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- Dec 30, 2010
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- Austin, TX
A new report from Gartner may paint the real picture as to why Apple has been so aggressive in trying to halt the onslaught of Samsung and Android. The "writing on the wall" could be the emerging markets in China. Apparently, Samsung already has a massive lead on Apple in China, to the tune of over three times Apple's marketshare there. Samsung owns 24.3% of the market to Apple's 7.5%; these numbers put Samsung in first place by a large margin in China, with Apple sitting in 5th place. This is further compounded by the fact that China is expected to overtake the U.S. this year as the largest smartphone market in the world. This makes it very important to Apple to improve their competitiveness in China, if they want to hold on to their largest smartphone maker in the world crown.
Things are not completely gloom and doom for Apple, as they have recently inked deals with China Telecom to market iPhones with them. This means that Apple is now marketing with the number two and number three phone carriers in China, and demand in China has been quite high. In fact, Tim Cook recently made statements suggesting that Apple may have miscalculated the demand in China. He said, “We thought we were betting bold. We didn’t bet high enough.” Indeed, this may very well be the case as according to the Bloomberg article, even though China Mobile doesn't have an agreement to sell iPhones, there are still almost 15 Million of them in use on their network because users will buy unlocked iPhones and simply surf using slower 2G speeds or utilize WiFi networks.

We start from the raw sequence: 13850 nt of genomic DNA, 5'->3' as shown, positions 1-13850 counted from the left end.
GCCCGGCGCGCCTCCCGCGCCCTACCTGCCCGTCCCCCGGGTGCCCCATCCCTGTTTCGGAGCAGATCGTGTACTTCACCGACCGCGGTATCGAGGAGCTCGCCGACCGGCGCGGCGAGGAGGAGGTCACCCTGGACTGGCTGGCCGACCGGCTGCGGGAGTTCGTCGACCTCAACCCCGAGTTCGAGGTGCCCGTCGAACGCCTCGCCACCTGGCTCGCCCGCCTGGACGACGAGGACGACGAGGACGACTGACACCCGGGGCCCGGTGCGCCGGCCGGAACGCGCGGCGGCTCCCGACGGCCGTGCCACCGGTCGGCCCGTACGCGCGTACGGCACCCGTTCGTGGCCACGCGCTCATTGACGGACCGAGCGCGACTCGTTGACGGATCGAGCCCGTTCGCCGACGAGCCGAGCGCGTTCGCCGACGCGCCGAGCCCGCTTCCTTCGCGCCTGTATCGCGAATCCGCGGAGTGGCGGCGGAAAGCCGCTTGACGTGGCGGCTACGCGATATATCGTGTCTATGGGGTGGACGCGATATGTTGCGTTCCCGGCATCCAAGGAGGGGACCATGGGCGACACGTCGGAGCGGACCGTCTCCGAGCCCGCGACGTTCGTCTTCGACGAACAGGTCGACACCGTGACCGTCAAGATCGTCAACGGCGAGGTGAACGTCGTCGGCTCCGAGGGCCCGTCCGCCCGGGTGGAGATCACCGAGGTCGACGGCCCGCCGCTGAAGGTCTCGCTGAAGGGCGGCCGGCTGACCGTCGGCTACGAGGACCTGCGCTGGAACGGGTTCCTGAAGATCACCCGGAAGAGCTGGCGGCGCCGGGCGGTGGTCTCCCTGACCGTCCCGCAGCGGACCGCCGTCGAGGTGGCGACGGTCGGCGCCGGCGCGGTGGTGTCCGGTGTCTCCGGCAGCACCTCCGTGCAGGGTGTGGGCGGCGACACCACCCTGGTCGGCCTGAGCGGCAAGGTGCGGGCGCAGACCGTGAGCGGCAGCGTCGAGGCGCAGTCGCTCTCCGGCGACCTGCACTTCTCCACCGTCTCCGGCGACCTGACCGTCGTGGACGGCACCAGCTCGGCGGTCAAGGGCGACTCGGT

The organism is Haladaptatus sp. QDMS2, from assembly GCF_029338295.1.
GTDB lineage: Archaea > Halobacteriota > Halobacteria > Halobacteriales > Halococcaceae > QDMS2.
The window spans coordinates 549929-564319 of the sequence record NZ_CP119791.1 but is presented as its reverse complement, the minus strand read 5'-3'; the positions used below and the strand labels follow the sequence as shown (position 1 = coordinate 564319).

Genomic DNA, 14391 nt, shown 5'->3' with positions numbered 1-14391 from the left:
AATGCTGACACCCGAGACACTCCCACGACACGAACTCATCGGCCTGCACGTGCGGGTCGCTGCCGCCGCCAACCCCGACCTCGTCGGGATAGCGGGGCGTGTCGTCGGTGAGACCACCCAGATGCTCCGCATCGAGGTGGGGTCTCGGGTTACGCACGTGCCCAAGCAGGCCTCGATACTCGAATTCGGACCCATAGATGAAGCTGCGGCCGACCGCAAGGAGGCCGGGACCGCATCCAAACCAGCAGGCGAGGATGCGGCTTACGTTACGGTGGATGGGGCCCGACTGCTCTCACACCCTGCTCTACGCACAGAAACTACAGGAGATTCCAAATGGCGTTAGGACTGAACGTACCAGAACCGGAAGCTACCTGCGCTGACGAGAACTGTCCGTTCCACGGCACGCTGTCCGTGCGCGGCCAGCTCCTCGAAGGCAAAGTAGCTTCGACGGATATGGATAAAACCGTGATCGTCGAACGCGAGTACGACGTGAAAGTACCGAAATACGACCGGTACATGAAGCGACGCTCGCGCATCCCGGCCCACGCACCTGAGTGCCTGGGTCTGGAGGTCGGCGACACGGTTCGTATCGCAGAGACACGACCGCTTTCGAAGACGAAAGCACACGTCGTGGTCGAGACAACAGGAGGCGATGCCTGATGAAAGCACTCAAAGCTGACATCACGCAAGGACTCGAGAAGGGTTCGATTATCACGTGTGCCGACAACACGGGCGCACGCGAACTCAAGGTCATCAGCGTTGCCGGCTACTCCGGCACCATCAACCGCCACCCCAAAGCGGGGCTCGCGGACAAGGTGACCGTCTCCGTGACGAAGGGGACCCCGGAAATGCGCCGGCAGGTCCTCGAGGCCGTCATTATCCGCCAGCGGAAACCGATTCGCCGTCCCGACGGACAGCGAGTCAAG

Still, Samsung already has a substantial lead as they have already been selling their smartphones with every carrier in China, including the nation's largest operator China Mobile, for some time. This is what has given them such a commanding lead. Here's a comment from Gartner analyst Sandy Shen, “I don’t expect Apple to replace Samsung any time soon. China Telecom is the nation’s smallest carrier, so the extent to which they can help Apple is quite limited.”
Meanwhile, Samsung is almost ho hum on the subject. Juha Park, senior vice president of product strategy at Samsung recently said that Samsung's approach to China is “the same” as other markets, “We make product innovation and make our brand very desired in the market. That’s what we do to become a major player. We have been doing quite strong growth in the China market.”
Source: Engadget and Bloomberg